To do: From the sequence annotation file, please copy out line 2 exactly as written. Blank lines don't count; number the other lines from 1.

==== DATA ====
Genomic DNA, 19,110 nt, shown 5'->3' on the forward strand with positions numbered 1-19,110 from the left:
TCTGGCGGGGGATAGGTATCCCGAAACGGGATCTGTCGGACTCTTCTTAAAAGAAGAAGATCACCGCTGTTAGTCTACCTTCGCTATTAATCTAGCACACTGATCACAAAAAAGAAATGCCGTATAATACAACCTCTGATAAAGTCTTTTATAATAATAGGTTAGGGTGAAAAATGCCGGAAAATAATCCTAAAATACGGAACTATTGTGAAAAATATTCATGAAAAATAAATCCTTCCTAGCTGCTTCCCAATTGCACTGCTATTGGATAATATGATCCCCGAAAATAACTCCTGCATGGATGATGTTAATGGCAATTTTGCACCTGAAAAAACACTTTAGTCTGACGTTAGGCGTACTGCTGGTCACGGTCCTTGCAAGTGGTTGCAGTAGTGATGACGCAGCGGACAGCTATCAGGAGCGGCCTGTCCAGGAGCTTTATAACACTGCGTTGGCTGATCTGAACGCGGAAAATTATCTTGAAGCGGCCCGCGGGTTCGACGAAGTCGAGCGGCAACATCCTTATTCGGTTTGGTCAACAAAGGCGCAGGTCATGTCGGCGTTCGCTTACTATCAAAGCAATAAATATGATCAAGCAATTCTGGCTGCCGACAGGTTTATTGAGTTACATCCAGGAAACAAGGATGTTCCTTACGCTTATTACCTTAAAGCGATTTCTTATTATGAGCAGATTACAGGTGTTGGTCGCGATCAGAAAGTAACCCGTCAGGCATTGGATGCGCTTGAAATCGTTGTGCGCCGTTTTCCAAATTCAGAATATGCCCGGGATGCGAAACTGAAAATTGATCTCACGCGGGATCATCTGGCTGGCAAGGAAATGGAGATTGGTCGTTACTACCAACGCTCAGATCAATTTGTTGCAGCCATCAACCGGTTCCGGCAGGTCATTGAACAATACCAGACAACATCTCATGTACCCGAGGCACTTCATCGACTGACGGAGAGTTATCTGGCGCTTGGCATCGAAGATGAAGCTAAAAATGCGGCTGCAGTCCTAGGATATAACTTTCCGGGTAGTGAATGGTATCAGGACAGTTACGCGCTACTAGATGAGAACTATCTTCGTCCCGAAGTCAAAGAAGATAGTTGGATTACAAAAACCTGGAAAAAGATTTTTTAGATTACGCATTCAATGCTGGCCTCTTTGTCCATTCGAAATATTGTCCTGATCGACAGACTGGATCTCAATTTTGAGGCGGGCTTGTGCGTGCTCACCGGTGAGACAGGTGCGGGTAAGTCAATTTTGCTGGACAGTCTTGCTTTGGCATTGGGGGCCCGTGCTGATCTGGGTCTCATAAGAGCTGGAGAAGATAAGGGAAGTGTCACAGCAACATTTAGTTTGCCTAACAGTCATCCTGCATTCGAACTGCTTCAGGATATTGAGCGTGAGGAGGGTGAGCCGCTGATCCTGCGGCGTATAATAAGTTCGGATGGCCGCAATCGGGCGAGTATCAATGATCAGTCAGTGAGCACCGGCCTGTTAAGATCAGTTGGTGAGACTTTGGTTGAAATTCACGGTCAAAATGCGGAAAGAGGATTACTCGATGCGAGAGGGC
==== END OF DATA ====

TCTGGCGGGGGATAGGTATCCCGAAACGGGATCTGTCGGACTCTTCTTAAAAGAAGAAGATCACCGCTGTTAGTCTACCTTCGCTATTAATCTAGCACACTGATCACAAAAAAGAAATGCCGTATAATACAACCTCTGATAAAGTCTTTTATAATAATAGGTTAGGGTGAAAAATGCCGGAAAATAATCCTAAAATACGGAACTATTGTGAAAAATATTCATGAAAAATAAATCCTTCCTAGCTGCTTCCCAATTGCACTGCTATTGGATAATATGATCCCCGAAAATAACTCCTGCATGGATGATGTTAATGGCAATTTTGCACCTGAAAAAACACTTTAGTCTGACGTTAGGCGTACTGCTGGTCACGGTCCTTGCAAGTGGTTGCAGTAGTGATGACGCAGCGGACAGCTATCAGGAGCGGCCTGTCCAGGAGCTTTATAACACTGCGTTGGCTGATCTGAACGCGGAAAATTATCTTGAAGCGGCCCGCGGGTTCGACGAAGTCGAGCGGCAACATCCTTATTCGGTTTGGTCAACAAAGGCGCAGGTCATGTCGGCGTTCGCTTACTATCAAAGCAATAAATATGATCAAGCAATTCTGGCTGCCGACAGGTTTATTGAGTTACATCCAGGAAACAAGGATGTTCCTTACGCTTATTACCTTAAAGCGATTTCTTATTATGAGCAGATTACAGGTGTTGGTCGCGATCAGAAAGTAACCCGTCAGGCATTGGATGCGCTTGAAATCGTTGTGCGCCGTTTTCCAAATTCAGAATATGCCCGGGATGCGAAACTGAAAATTGATCTCACGCGGGATCATCTGGCTGGCAAGGAAATGGAGATTGGTCGTTACTACCAACGCTCAGATCAATTTGTTGCAGCCATCAACCGGTTCCGGCAGGTCATTGAACAATACCAGACAACATCTCATGTACCCGAGGCACTTCATCGACTGACGGAGAGTTATCTGGCGCTTGGCATCGAAGATGAAGCTAAAAATGCGGCTGCAGTCCTAGGATATAACTTTCCGGGTAGTGAATGGTATCAGGACAGTTACGCGCTACTAGATGAGAACTATCTTCGTCCCGAAGTCAAAGAAGATAGTTGGATTACAAAAACCTGGAAAAAGATTTTTTAGATTACGCATTCAATGCTGGCCTCTTTGTCCATTCGAAATATTGTCCTGATCGACAGACTGGATCTCAATTTTGAGGCGGGCTTGTGCGTGCTCACCGGTGAGACAGGTGCGGGTAAGTCAATTTTGCTGGACAGTCTTGCTTTGGCATTGGGGGCCCGTGCTGATCTGGGTCTCATAAGAGCTGGAGAAGATAAGGGAAGTGTCACAGCAACATTTAGTTTGCCTAACAGTCATCCTGCATTCGAACTGCTTCAGGATATTGAGCGTGAGGAGGGTGAGCCGCTGATCCTGCGGCGTATAATAAGTTCGGATGGCCGCAATCGGGCGAGTATCAATGATCAGTCAGTGAGCACCGGCCTGTTAAGATCAGTTGGTGAGACTTTGGTTGAAATTCACGGTCAAAATGCGGAAAGAGGATTACTCGATGCGAGAGGGC